Floating Rate Loans—A Relative Calm in the Storm

by: , Director, Product Management, New York Life Investments

After years of relative tranquility, financial market volatility has returned with a vengeance, impacting both stocks and bonds alike. Given uncertainties surrounding the economy, future Federal Reserve (Fed) monetary policy, global trade agreements, and other issues, the volatility we’ve seen could continue for some time. Yet, one asset class has held up fairly well: floating rate loans. To better understand the asset class’ resiliency through recent market turbulence and its prospects going forward we spoke with Art Torrey, Portfolio Manager of MainStay Floating Rate Fund.

A Floating Rate Loan Primer

Floating rate loans are debt obligations issued by banks and other financial institutions that consist of loans made to below investment-grade companies. An important characteristic of floating rate loans is their senior position in the capital structure versus other debt obligations, preferred shareholders, and common shareholders. These loans are typically backed by working capital, fixed assets, intangibles, and other investments. The interest rate paid by floating rate loans typically resets quarterly and, as such, floating rate loans have less interest-rate risk and a near-zero duration. As the Fed raises interest rates, London Interbank Offered Rate (LIBOR) and floating rate note rates should also increase, all other factors being constant.

Potential Tailwinds for Floating Rate Loans

1. Lower Interest Rate Risk

As expected, the Fed raised rates at its meeting in March 2018, with two—or possibly three—additional hikes expected during the year. While monetary policy tightening has negatively impacted certain types of credits, including investment-grade and high-yield bonds, floating rate loans were relatively spared. This was partially due to the latter’s lack of interest rate sensitivity, given their floating rate nature. As you can see from the chart below, floating rate loans have outperformed high-yield bonds for six consecutive months, and generated better results than investment-grade corporate bonds during five out of the last six months.

Floating Rate Loan Monthly Performance vs. Bonds

Source: Morningstar, as of 3/31/18. Chart created by NYLIM. Floating Rate Loans are represented by S&P/LSTA Leveraged Loan Index; High-Yield Bonds are represented by the ICE BofAML US High Yield Constrained Index; Investment-Grade Corporate Bonds are represented by the Bloomberg Barclay US Corporate Bond Index. Index definitions can be found at the end of this blog post. Past performance is no guarantee of future results, which will vary. It is not possible to invest directly in an index.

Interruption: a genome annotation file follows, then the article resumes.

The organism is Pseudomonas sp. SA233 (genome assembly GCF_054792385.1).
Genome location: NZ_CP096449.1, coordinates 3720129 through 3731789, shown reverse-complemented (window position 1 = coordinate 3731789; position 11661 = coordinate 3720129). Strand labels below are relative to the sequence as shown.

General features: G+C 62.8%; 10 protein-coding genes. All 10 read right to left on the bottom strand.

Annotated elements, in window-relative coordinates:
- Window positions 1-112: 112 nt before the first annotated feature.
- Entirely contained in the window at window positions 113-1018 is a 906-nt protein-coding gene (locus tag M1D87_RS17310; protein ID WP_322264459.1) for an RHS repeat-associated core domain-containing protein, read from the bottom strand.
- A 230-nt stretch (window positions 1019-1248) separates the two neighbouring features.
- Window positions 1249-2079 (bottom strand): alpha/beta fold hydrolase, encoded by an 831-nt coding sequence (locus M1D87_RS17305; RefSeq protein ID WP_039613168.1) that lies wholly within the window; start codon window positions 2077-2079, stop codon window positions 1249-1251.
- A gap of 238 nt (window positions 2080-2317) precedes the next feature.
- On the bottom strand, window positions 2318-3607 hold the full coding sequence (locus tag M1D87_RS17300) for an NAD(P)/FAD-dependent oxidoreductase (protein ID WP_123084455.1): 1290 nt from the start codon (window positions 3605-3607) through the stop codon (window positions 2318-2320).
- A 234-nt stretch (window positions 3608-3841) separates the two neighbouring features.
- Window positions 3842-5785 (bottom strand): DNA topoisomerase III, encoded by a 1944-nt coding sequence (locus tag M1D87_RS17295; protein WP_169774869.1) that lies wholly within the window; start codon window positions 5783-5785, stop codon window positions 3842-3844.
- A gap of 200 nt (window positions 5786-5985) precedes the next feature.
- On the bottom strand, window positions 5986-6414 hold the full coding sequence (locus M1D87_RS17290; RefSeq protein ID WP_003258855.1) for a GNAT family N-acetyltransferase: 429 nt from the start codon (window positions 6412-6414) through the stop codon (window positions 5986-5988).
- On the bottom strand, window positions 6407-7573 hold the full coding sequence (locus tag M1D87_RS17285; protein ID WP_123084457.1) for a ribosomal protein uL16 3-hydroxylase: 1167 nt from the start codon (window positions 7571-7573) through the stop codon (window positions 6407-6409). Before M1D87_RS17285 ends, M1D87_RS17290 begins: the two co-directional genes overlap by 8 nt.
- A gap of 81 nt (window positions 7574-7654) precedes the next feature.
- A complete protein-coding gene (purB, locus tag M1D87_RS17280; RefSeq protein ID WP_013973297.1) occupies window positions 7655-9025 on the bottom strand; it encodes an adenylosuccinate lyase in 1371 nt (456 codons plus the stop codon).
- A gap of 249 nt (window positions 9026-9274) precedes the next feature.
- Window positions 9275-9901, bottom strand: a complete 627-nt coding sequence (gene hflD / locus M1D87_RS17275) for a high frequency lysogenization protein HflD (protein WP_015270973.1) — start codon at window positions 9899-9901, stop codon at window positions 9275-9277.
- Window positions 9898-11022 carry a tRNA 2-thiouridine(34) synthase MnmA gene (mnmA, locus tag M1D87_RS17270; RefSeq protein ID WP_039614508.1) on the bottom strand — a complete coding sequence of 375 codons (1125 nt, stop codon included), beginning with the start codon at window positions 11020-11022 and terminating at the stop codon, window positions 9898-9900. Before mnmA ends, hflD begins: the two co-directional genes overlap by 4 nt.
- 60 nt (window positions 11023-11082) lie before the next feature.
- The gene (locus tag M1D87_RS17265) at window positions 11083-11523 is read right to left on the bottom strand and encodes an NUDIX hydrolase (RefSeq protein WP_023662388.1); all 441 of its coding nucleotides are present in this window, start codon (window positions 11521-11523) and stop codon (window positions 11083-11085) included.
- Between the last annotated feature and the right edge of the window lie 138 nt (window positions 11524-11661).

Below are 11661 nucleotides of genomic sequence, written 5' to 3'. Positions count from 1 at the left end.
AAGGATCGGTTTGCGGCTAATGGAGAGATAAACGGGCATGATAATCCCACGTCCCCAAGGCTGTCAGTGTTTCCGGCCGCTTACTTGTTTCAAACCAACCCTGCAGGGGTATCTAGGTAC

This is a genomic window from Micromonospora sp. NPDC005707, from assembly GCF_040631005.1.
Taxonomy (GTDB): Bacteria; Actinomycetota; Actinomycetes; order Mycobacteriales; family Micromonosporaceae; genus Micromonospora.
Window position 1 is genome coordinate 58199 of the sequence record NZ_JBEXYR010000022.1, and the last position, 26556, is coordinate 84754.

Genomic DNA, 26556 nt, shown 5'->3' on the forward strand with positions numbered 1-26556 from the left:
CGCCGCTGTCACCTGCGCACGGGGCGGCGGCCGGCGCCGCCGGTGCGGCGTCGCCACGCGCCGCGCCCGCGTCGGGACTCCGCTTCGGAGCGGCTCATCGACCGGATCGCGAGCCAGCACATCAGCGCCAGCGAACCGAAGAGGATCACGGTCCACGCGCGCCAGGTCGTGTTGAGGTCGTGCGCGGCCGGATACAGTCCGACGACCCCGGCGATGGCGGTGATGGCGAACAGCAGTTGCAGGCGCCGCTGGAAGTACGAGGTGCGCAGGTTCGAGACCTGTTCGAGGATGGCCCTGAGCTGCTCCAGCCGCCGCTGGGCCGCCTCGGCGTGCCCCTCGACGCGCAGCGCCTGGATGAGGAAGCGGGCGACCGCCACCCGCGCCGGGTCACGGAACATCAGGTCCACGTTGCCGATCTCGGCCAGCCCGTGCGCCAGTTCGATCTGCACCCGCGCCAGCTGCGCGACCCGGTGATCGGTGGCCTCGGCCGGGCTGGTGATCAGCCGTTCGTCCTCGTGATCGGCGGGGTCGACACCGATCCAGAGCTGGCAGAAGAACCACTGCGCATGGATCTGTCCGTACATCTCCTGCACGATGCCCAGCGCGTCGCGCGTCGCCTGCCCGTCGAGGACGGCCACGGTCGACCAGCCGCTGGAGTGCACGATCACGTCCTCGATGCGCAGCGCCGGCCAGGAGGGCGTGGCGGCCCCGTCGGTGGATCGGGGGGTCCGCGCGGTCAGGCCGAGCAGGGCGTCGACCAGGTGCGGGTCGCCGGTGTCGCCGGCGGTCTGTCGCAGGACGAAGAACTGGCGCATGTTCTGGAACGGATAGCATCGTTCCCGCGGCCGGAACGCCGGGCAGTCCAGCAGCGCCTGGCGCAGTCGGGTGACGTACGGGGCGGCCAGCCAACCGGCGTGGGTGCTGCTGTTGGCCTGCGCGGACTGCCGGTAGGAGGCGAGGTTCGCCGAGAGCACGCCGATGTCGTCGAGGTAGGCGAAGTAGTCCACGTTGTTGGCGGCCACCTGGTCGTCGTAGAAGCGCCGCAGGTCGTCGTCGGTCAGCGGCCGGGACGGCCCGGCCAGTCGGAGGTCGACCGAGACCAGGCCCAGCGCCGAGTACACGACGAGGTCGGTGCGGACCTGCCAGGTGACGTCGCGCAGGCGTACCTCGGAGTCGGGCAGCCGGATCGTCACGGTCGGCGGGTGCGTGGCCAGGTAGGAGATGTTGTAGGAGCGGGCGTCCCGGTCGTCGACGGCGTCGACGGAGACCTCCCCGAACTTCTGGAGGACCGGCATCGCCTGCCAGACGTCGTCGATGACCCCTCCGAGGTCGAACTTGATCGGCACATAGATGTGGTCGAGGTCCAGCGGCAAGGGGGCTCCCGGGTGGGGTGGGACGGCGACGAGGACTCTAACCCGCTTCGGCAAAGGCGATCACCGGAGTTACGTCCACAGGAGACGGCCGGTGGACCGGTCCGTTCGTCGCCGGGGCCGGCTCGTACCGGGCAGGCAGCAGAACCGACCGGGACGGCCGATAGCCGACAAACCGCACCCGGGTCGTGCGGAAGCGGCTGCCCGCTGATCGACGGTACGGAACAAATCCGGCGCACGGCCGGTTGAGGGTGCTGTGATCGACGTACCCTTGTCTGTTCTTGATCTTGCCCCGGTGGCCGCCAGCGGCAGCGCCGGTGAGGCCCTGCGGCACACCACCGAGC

2. Rising Income Potential

Three-month LIBOR (the interest rate most floating rate loan coupons are tied to) has continued to rise. As the Fed further raises rates, floating rate loan coupon income should also increase. This explains why floating rate loans can be attractive versus other types of fixed-income investments during a rising rate environment.

Three-Month LIBOR

Source: Bloomberg, as of 4/9/18. Past performance is not indicative of future results.

3. Low Defaults

Floating rate loan defaults remain low—currently around 2.5%—versus their average of approximately 3%, according to JPMorgan.1 While rising rates will increase borrowing costs for loan issuers, we believe this will be offset from continued economic growth. This, in turn, should help improve issuers’ cash flows and ability to meet their debt obligations. Against this backdrop, we expect default rates to remain below average as the year progresses.

4. Improving Demand

The floating rate loan market has also been supported this year by solid demand from both retail investors and collateralized loan obligations (CLOs). Retail investors typically access the bank loan market via mutual funds. While these funds experienced $4 billion in outflows during the fourth quarter of 2017, there were inflows of $3.7 billion during the first quarter of 2018. CLOs are basically pools of bank loans that are bundled together—similar to pools of mortgage-backed securities—and typically sold to institutional investors, such as pension funds. Year-to-date through the end of March, CLO issuance was $62 billion.

Increasing Monthly Inflows during Q1 ($bn)

Source: JP Morgan, as of 4/2/18.

5. Senior in the Capital Structure

While we expect fundamentals in the asset class to remain on solid footing, should they falter somewhat, investors can take solace in the fact that floating rate loans are senior in the capital structure, versus high-yield and investment-grade bonds, as well as equities. The seniority of the capital structure represents the order in which investors get paid in the event of a bankruptcy. Having seniority in the capital structure coupled with the fact that loans are secured by specific assets have resulted in fairly high recovery rates for floating rate loan investors compared with investors of other asset classes.

Income vs. Volatility